In SCD, VOCs/Pain Crises Are the...

Main Cause of ER Visits
  • ~197,000 ER visits per year, averaging nearly 2 visits per patient1

and Hospital Admissions
VOCs and pain crises are the main cause of hospital admissions
  • ~95% of hospitalizations for SCD are due to VOCs4
  • 50% of patients discharged prematurely while still experiencing severe pain4*
VOCs and pain crises are the main cause of hospital admissions
  • ~50% risk of rehospitalization within 30 days for patients with SCD4

Frequent and prolonged hospitalizations disrupt daily life and are associated with increased risk of mortality

*Severe pain was defined as pain with an intensity, score ≥6.0. The mean pain score on discharge was in the same range (>6), suggesting premature discharge, with 50% of the patients having a pain score of 7.0.4

SCD, sickle cell disease; VOCs, vaso-occlusive crises; ER, emergency room.

SCD May Also Impact Patients in Many Other Ways, Causing Problems With...

Executive Function
SCD may impact areas of the brain

SCD may impact areas of the brain involved in response inhibition and higher-order executive function5,6

  • Younger patients without a history of stroke have shown reductions in concentration, attention span, visual-spatial working memory, initiation, and organization
  • ~20% lower IQ scores have been reported in patients with SCD due to disease-related complications, including stroke and silent cerebral infarct*


35% of patients with SCD are diagnosed with depression7,8, †

  • A higher number of VOCs is associated with depression


13% of adult patients with SCD experience anxiety8-10

  • VOCs are associated with a poor overall quality of life, including increased risk of anxiety

The Burden of SCD Can Affect Many Aspects of Daily Life, Such as...


< 50% of patients with SCD are employed11,12

  • Of those, 17% of their missed work days are caused by VOCs
  • 24% of caregivers miss 2 or more days of work or school every time their loved one is treated at a hospital


~18.2 school days/year are missed by students with SCD, on average, accounting for ~10% of the school year11

  • Often due to challenges in managing the frequency of VOC-related hospitalizations


65% of patients with SCD report impaired sexual function13,14,¶

  • Of those individuals, 92% report VOCs as the main cause
  • Patients also report inability to engage in social outings or travel due to VOCs

 *Eg, verbal and performance. Comparing 64 patients with sickle cell anemia and 64 subjects without  SCD (control group).
A total of 142 patients completed the study.
20 youth ranging in age from 8 to 16 years with SCD without known prior neurologic injury participated in the study.
§Based on 253 adult patients with SCD.
¶Based on a descriptive study of 20 adult patients with SCD (HbSS).13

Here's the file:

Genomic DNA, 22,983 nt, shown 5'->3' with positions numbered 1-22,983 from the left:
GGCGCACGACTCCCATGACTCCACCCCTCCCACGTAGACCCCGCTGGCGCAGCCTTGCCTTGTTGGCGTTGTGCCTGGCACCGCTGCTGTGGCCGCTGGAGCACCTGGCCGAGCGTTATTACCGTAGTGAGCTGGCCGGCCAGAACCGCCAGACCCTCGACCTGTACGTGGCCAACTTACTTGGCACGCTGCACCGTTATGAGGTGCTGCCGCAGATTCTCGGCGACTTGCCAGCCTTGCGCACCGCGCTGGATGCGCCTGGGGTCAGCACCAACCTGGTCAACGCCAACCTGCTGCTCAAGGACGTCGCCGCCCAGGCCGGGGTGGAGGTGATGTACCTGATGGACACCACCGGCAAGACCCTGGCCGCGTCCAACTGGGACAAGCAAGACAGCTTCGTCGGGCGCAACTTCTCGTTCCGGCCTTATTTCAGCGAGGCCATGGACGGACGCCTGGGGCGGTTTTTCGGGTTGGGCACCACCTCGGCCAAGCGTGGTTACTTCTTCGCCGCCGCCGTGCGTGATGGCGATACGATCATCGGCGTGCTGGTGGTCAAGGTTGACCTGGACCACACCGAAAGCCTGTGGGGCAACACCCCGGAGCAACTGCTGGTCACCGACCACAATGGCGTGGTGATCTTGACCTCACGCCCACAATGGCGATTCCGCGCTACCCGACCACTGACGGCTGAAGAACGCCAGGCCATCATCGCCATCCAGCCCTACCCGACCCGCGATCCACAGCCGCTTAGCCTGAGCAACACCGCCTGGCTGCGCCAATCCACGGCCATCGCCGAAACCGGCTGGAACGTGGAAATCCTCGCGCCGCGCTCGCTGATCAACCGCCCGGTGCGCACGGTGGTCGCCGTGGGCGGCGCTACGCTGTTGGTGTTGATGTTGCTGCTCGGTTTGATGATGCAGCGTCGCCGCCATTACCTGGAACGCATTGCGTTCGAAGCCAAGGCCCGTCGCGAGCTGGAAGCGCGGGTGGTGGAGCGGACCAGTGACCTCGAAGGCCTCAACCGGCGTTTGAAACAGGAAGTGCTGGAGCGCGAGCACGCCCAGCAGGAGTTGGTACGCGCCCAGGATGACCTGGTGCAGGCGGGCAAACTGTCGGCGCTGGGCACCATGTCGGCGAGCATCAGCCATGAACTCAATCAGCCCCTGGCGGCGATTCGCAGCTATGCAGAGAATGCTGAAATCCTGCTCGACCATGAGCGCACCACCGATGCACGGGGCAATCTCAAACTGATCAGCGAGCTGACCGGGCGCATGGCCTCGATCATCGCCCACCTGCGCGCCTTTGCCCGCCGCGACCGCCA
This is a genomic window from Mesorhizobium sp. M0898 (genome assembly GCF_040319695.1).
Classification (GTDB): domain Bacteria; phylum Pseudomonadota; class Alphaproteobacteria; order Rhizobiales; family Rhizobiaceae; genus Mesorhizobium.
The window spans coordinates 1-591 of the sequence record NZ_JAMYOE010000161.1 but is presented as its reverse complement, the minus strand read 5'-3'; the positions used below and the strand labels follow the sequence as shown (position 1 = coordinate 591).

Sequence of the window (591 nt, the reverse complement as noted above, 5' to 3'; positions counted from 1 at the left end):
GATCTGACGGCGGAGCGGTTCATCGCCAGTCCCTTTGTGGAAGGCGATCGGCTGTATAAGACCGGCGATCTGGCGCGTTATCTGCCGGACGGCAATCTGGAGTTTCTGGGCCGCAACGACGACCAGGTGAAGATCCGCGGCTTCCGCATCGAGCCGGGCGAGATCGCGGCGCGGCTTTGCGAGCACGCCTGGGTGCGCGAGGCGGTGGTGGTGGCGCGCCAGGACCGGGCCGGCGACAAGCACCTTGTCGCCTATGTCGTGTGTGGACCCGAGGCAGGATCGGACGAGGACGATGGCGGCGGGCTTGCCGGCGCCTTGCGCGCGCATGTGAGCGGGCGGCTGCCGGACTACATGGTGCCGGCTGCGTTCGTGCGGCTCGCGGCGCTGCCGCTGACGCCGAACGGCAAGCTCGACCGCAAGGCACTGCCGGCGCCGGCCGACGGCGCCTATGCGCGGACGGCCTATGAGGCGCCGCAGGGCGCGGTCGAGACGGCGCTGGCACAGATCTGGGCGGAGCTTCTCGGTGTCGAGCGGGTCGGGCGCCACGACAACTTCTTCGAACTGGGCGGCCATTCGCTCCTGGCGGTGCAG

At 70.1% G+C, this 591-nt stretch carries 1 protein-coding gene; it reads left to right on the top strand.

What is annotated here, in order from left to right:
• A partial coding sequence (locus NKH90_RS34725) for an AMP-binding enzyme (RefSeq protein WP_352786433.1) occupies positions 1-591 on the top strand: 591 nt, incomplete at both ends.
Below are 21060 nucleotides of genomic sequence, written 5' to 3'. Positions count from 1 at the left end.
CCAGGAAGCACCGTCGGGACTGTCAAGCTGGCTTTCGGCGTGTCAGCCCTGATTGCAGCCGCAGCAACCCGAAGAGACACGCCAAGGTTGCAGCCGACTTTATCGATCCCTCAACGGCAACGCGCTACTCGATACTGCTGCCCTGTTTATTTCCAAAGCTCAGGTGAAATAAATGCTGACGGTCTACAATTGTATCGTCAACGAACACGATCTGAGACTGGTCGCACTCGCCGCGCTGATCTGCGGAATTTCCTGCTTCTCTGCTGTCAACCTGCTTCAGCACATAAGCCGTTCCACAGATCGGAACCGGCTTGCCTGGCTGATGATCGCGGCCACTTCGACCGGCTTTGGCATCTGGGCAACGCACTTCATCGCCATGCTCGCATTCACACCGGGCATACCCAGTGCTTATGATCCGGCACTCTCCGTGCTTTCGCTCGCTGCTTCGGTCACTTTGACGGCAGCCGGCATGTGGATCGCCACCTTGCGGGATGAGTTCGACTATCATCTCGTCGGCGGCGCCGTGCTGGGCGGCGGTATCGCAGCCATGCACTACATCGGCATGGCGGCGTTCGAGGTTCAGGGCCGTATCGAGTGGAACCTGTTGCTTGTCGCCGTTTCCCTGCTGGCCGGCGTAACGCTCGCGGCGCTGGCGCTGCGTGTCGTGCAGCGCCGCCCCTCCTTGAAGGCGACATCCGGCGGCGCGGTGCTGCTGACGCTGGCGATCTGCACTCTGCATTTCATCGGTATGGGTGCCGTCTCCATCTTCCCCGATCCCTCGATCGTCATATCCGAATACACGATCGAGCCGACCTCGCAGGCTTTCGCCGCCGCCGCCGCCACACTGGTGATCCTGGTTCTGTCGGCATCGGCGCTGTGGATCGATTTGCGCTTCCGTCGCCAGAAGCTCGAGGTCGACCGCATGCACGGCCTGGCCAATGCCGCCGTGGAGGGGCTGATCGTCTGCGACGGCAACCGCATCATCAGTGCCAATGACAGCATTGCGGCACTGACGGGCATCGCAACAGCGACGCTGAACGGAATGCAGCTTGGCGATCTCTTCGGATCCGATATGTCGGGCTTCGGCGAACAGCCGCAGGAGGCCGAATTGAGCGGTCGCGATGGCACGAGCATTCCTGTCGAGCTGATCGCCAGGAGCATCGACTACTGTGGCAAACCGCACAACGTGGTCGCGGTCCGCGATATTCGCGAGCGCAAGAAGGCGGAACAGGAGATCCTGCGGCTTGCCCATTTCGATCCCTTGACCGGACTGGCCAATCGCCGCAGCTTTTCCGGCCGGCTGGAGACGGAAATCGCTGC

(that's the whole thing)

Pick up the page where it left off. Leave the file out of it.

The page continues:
1. Lanzkron S, Carroll CP, Haywood C. The burden of emergency department use for sickle cell disease: an analysis of the national emergency department sample database. Am J Hematol. 2010;85(10):797-799. 2. Yusuf HR, Atrash HK, Grosse SD, Parker CS, Grant AM. Emergency department visits made by patients with sickle cell disease: a descriptive study, 1999-2007. Am J Prev Med. 2010;38(4 Suppl):S536-S541. 3. Smith WR, Penberthy LT, Bovbjerg VE, et al. Daily assessment of pain in adults with sickle cell disease. Ann Intern Med. 2008;148(2):94-101. 4. Ballas SK, Lusardi M. Hospital readmission for adult acute sickle cell painful episodes: frequency, etiology, and prognostic significance. Am J Hematol. 2005;79(1):17-25. 5. Daly BP, Kral MC, Brown RT. Cognitive and academic problems associated with childhood cancers and sickle cell disease. School Psychology Quarterly. 2008;23(2):230-242. 6. Castro IPS, Viana MB. Cognitive profile of children with sickle cell anemia compared to healthy controls. J Pediatr (Rio J). 2017;1-7. 7. Adam SS, Flahiff CM, Kamble S, et al. Depression, quality of life, and medical resource utilization in sickle cell disease. Blood Adv. 2017;1(23):1983-1992. 8. Chetcha Chemegni B, Kamga Olen JPO, Um NYobe LJ, et al. Anxiety, depression and quality of life in adults with sickle cell disease. Arch Med. 2018;10(1):1-7. 9. Anie KA, Egunjobi FE, Akinyanju OO. Psychosocial impact of sickle cell disorder: perspectives from a Nigerian setting. Global Health. 2010;6:2. doi.10.1186/1744-8603-6-2. 10. Wallen G, Minnti C, Krumlauf M, et al. Sleep disturbance, depression and pain in adults with sickle cell disease. BMC Psychiatry. 2014;14:207. doi.10.1186/1471-244X-14-207. 11. Swanson ME, Grosse SD, Kulkarni R. Disability among individuals with sickle cell disease. Am J Prev Med. 2011;41(6S4):S390-S397. 12. Brandow AM, Brousseau DC, Panepinto JA. Post-discharge pain, functional limitations, and impact on caregivers of children with sickle cell disease treated for painful events. Br J Haematol. 2009;144(5):782-788. 13. Côbo Vde A, Chapadeiro CA, Ribeiro JB, Moraes-Souza H, Martins PR. Sexuality and sickle cell anemia. Rev Bras Hematol Hemoter. 2013;35(2):89-93. 14. Chakravorty S, Tallett A, Witwicki C, et al. Patient-reported experience measure in sickle cell disease. Arch Dis Child. 2018;103(12):1104-1109.

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